Qasida (also spelled qasidah), in Arabic: قصيدة, plural qasā'id, قــصــائـد; in Persian: قصیده (or چكامه, chakameh), is a form of poetry from pre-Islamic Arabia. It typically runs more than 50 lines, and sometimes more than 100. It was later inherited by the Persians, where it became sometimes longer than 100 lines and was used and developed immensely.
Qasida is often panegyric written in praise of a king or a nobleman. This kind of qasidah is known as a madih meaning praise. Qasidas have a single presiding subject, logically developed and concluded.
The classic form of qasida maintains a single elaborate meter throughout the poem, and every line rhymes. These poems are considered some of the most elaborate in the world.
In his 9th century Kitab al-shi'r wa-al-shu'ara' (Book of Poetry and Poets) the Arabic writer ibn Qutaybah says that (Arabic) qasida are formed of three parts: - They start, he says, with a nostalgic opening in which the poets reflects on what has passed, known as nasib. A common concept is the pursuit of the poet of the caravan of his love; by the time he reaches their campsite they have already moved on. - The nasib is usually followed by the takhallus - a release or disengagement. The poet often achieved this disengagement by describing his transition from the nostalgia of the nasib to the next portion of the poem. The second section is rahil (travel section) in which the poet contemplates the harshness of nature and life away from the tribe. - Finally there is the message of the poem, which can take several forms: praise of the tribe, fakhr; satire about other tribes, hija; or some moral maxims, hikam.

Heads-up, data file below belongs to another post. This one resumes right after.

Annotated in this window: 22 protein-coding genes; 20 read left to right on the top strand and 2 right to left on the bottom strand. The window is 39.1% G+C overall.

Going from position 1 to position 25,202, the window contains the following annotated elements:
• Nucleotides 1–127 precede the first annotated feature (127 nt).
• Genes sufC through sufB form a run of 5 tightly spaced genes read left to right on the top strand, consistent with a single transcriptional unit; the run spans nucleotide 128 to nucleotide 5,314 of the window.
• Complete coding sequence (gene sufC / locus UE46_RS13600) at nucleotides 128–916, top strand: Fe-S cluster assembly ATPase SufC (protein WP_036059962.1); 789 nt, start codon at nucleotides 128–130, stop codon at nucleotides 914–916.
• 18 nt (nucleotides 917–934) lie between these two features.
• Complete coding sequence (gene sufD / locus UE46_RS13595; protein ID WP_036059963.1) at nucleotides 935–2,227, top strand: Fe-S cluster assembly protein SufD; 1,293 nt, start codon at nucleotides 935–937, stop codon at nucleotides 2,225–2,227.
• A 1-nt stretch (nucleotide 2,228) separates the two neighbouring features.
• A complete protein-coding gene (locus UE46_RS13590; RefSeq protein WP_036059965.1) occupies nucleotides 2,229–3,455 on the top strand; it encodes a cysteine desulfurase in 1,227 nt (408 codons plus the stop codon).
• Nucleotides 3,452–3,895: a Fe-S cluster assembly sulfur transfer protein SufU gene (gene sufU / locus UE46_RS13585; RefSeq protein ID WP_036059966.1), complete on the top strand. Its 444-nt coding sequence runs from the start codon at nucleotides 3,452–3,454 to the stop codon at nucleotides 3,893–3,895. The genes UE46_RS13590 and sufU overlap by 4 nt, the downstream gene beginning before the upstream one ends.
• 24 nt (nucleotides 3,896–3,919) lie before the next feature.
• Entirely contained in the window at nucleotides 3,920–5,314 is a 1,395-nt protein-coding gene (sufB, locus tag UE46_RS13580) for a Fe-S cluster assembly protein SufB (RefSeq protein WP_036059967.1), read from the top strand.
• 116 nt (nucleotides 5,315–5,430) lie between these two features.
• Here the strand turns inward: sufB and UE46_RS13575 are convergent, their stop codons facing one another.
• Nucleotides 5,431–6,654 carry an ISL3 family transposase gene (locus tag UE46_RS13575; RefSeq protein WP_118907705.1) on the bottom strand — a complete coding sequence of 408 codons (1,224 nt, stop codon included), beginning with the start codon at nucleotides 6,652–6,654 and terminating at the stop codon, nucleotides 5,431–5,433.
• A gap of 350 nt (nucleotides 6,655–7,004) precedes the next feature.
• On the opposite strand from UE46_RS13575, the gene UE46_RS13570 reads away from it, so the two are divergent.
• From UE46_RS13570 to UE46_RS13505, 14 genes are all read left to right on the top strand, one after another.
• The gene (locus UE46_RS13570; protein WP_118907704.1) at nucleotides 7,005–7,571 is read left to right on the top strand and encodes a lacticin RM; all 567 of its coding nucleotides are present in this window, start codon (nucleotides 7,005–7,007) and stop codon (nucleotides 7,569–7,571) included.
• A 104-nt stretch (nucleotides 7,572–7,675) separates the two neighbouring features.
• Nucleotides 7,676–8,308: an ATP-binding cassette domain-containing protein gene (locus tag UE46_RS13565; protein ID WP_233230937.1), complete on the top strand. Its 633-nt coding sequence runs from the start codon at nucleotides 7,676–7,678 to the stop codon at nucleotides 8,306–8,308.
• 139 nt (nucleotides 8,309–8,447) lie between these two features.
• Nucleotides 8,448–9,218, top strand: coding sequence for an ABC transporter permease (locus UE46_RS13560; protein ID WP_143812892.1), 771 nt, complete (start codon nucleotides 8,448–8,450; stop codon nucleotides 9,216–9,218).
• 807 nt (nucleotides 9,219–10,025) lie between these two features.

While many poets have intentionally or unintentionally deviated from this plan in their qasida it is recognisable in many.
One of the most popular and well known qasidas is the Qasida Burda ("Poem of the Mantle") by Imam al-Busiri.
See also: Lebaran, Hari Raya, Ramadan Gift